Modern thermocouple instruments automate the cold-junction-compensation process.
Part 1 of this two-part series introduced thermocouple cold-junction compensation (CJC). This part will elaborate on the concept. Table 1, presented in part 1 and repeated here, lists a subset of the NIST voltage and temperature data for the type T thermocouple.
|Table 1. Type T thermocouple temperatures and voltages for a 0°C cold junction|
Figure 1 shows a typical measurement setup, employing a type T thermocouple and a 40°C cold-junction temperature.
Right. I noted that based on Table 1, the 12-mV voltmeter reading corresponds to 250°C. Why can we not add the 40°C reference temperature to 250°C to determine that the temperature of interest is 290°C?
First, note that the relationship between a thermocouple’s voltage V and temperature T is defined in terms of the Seebeck coefficient S, where S=DV/DT. From Table 1 you can estimate that S for a type T thermocouple equals about 14.862 mV/300K, or 49.54 µV/K. However, S itself is a function of temperature, so the type T thermocouple’s voltage-temperature curve (blue line in Figure 2) is not linear, and we can’t simply add temperatures that way.
How do we proceed?
Figure 3 illustrates the approach. At the top, we have a type T thermocouple with a cold-junction temperature of 40°C, and the voltmeter reads 12.013 mV. We surmise, however, that because the cold junction is 40°C instead of 0°C, the voltage should be higher. We need to find this “missing voltage,” as it’s sometimes called. To do that, we can use another type T thermocouple to measure the first thermocouple’s cold-junction temperature, and then drag out our ice bath to use as the second thermocouple’s 0°C cold junction. As shown on the voltmeter on the bottom right of Figure 3, the “missing voltage” is 1.612 mV.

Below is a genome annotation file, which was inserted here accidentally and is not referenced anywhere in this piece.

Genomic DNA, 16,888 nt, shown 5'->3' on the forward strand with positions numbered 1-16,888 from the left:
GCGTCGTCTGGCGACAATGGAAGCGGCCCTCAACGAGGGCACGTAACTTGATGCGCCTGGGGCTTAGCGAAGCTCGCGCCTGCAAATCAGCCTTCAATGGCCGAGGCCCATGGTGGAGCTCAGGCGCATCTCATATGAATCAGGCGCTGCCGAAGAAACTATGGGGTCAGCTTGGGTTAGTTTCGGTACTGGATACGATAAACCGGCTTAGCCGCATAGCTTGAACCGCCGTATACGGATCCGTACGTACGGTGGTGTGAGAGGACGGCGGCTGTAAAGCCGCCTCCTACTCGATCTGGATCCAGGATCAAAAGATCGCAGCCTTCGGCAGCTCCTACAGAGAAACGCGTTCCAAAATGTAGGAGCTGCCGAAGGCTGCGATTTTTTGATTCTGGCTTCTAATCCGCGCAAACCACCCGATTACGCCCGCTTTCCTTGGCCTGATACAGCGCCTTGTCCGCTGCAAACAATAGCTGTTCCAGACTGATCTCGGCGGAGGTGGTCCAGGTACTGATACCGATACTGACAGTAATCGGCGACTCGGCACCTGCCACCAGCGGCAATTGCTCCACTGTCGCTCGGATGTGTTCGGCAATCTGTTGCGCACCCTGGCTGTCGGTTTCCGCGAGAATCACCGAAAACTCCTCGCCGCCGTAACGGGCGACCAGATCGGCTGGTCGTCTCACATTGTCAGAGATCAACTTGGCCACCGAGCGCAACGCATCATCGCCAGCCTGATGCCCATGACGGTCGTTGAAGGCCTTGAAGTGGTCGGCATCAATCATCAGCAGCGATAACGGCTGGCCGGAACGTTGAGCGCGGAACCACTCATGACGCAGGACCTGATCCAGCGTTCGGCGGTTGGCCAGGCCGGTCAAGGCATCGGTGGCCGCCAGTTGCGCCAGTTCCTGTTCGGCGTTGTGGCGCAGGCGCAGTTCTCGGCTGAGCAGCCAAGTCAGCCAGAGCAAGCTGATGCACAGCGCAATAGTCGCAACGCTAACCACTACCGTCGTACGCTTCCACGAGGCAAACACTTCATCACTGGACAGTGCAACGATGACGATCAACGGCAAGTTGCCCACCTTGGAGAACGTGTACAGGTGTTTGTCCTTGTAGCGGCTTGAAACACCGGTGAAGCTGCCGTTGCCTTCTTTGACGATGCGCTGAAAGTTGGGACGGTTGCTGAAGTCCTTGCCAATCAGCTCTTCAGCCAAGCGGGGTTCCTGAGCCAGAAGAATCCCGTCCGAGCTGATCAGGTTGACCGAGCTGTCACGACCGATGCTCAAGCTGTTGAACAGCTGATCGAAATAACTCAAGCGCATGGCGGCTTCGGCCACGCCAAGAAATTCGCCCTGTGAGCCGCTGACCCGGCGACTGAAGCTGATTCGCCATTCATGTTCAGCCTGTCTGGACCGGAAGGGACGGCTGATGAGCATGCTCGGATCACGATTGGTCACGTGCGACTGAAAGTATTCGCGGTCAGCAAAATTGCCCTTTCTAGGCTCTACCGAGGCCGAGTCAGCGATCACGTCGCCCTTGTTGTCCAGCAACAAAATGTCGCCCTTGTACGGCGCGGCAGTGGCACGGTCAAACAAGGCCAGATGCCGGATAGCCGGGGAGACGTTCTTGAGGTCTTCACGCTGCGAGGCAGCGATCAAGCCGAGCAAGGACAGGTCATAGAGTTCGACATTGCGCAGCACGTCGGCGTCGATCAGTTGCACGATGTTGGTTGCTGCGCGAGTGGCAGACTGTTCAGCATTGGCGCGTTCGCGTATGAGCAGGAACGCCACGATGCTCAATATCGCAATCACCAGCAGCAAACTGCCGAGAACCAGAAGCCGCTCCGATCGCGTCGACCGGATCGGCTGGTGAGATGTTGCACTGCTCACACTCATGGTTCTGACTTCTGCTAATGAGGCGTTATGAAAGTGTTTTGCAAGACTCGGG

Of course, we didn’t really need the second thermocouple and ice bath to do this. We can get the 1.612-mV value directly from Table 1. Now, we simply add the missing voltage to the original voltage to get 13.625 mV, which from Table 1 corresponds to 279°C.
How does CJC work in real life?
A modern thermocouple and voltage-measurement instrument makes the process simple by employing an internal cold junction (Figure 4). The instrument uses a thermistor to continually monitor the cold-junction temperature of each input channel and compensates accordingly. Unlike in Figure 4, the instrument won’t display intermediate results. In fact, it might be a faceless LXI instrument that displays nothing at all.
What else should I know?
Keep in mind that not any thermocouple will operate over the entire IEC range for that thermocouple type. The maximum and minimum temperatures for any particular thermocouple will depend on factors such as the wire gauge, the type of insulation, and your accuracy requirements. Consult the manufacturer’s data sheet before buying.
I should also note that “dragging out the ice box” now is not nearly as inconvenient as it was in the 19th century. For example, Isotech makes an all solid-state 0°C reference, and Omega Engineering makes a calibration chamber that uses real ice. Whether you choose a standalone 0°C temperature cold-junction box or an instrument with internal CJC depends on many factors. The standalone cold-junction approach can double your wiring requirements—you have to connect your thermocouples to the cold-junction box and then connect the cold junctions to your voltage-measuring instrument. If you rarely change your test setup, and if your sample rates are low enough that you can use a scanning DMM to sequentially read the voltages across all your channels, then a standalone cold-junction box may be your optimal solution. However, if you need high sample rates, require many channels, and change your test setup frequently, then an instrument with multiple high-speed channels and internal CJC may be the way to go.
Where can I read more?
Omega engineering has an introduction to CJC. Tegam has an article on the CJC used in its thermocouple thermometers. Beamex has a blog post on the topic. DATAQ Instruments has information on using thermocouples at less than 0°C.
Finally, this paper from the University of Saskatchewan provides a clear, concise, yet rigorous explanation of thermocouple basics. It explains, in detail, why voltages develop across metal wires when the ends are at different temperatures. Contrary to popular belief, there is no voltage developed at the junction of a thermocouple’s two wires. The two wires generate different voltages across them, thus the measured voltage at the cold-junction compensation point stems from those different voltages. That’s why the cold junction is made from a metal block, to keep its connections at the same temperature. A difference in temperature between the two cold junction connections makes things far more complicated.
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